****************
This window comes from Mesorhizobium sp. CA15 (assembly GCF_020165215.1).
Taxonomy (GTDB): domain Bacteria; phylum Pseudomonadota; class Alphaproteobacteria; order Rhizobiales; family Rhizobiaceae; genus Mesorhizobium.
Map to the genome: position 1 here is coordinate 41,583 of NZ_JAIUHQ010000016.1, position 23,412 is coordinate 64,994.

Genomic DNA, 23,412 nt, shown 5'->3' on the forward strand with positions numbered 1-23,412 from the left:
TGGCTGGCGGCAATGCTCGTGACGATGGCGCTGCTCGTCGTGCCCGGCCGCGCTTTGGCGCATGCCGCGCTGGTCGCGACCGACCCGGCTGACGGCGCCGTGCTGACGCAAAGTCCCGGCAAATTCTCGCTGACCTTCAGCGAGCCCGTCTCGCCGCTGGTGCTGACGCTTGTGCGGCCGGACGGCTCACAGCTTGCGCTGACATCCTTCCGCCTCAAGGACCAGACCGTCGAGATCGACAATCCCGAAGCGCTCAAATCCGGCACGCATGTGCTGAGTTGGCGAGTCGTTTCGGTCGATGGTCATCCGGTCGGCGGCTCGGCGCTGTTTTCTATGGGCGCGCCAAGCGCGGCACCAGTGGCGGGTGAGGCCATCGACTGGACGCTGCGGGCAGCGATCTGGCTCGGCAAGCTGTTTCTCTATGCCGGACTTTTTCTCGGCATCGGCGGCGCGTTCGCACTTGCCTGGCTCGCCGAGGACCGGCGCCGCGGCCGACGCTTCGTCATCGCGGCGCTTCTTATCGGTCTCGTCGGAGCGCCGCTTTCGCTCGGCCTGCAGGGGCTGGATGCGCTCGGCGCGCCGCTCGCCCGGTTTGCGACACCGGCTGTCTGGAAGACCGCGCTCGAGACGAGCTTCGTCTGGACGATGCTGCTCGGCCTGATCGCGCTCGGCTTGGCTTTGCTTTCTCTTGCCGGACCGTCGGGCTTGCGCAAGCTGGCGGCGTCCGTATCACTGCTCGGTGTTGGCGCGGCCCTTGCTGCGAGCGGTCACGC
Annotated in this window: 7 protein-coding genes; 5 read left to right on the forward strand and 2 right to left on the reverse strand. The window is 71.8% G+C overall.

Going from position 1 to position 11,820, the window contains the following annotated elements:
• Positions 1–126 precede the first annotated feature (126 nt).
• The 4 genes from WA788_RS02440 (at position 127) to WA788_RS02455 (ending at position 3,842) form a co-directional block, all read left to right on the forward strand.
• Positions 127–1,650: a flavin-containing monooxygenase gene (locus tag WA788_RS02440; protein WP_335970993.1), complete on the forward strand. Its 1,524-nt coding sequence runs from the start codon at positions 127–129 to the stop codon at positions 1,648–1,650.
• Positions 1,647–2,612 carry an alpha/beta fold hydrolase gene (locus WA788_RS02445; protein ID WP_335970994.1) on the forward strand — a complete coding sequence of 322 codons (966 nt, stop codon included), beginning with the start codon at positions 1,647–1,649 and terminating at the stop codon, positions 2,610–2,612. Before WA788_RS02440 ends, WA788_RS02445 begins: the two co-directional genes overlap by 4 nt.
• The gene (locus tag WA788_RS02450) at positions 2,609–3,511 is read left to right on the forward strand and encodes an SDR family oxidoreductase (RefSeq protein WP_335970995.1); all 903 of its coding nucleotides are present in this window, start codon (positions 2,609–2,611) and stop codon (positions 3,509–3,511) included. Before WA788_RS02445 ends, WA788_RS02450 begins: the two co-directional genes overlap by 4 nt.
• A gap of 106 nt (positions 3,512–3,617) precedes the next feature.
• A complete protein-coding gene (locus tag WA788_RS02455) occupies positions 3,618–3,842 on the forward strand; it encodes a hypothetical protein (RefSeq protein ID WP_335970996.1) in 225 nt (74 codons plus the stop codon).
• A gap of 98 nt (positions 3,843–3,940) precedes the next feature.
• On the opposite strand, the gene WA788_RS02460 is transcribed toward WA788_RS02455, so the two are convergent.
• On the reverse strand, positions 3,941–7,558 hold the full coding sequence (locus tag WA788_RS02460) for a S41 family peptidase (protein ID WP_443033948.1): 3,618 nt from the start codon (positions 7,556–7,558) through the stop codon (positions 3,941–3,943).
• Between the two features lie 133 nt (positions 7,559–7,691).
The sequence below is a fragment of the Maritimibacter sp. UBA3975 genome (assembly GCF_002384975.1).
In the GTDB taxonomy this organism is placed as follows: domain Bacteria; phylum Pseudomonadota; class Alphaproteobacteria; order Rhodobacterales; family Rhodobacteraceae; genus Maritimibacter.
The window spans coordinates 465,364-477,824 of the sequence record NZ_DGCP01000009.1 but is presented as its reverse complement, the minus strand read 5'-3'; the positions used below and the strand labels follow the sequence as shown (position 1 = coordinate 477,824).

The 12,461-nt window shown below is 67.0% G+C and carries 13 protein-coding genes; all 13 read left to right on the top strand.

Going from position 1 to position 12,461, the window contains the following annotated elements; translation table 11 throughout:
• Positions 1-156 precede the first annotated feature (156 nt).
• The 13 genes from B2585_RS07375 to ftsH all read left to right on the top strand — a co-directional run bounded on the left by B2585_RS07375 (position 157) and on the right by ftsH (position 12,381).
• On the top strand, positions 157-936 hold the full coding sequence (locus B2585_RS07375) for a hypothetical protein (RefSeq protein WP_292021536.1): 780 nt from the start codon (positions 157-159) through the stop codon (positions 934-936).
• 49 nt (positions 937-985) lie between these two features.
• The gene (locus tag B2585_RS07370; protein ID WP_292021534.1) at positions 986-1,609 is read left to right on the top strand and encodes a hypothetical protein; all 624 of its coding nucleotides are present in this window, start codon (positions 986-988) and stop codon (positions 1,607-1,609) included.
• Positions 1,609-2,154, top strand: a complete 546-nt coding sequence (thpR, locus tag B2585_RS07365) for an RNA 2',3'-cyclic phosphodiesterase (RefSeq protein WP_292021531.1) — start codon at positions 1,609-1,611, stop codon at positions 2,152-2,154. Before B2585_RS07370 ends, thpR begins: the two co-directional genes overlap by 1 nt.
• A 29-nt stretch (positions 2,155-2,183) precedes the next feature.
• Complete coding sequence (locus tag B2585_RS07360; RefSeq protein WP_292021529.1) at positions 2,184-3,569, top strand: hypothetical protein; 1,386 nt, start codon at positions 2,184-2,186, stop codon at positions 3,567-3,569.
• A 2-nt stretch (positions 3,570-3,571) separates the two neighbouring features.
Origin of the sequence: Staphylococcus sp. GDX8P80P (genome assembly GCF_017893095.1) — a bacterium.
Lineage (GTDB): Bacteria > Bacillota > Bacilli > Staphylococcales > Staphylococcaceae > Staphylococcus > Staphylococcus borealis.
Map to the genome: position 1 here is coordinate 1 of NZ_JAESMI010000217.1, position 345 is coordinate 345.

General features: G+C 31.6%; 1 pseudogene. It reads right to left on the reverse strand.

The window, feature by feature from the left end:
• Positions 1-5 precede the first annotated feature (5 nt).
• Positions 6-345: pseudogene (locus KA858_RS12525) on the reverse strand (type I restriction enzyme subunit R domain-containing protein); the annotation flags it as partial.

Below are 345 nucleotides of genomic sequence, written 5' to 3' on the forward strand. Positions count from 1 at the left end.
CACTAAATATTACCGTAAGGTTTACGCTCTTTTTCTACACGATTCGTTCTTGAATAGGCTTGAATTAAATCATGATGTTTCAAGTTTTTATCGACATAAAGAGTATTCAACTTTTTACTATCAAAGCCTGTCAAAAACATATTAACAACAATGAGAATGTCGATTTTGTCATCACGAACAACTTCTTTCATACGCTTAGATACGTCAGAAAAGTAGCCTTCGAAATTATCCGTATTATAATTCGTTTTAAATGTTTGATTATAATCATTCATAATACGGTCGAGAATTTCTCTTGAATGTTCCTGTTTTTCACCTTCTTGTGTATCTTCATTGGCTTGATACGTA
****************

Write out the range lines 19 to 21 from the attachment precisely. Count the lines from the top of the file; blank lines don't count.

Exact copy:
The sequence below is a fragment of the Maritimibacter sp. UBA3975 genome (assembly GCF_002384975.1).
In the GTDB taxonomy this organism is placed as follows: domain Bacteria; phylum Pseudomonadota; class Alphaproteobacteria; order Rhodobacterales; family Rhodobacteraceae; genus Maritimibacter.
The window spans coordinates 465,364-477,824 of the sequence record NZ_DGCP01000009.1 but is presented as its reverse complement, the minus strand read 5'-3'; the positions used below and the strand labels follow the sequence as shown (position 1 = coordinate 477,824).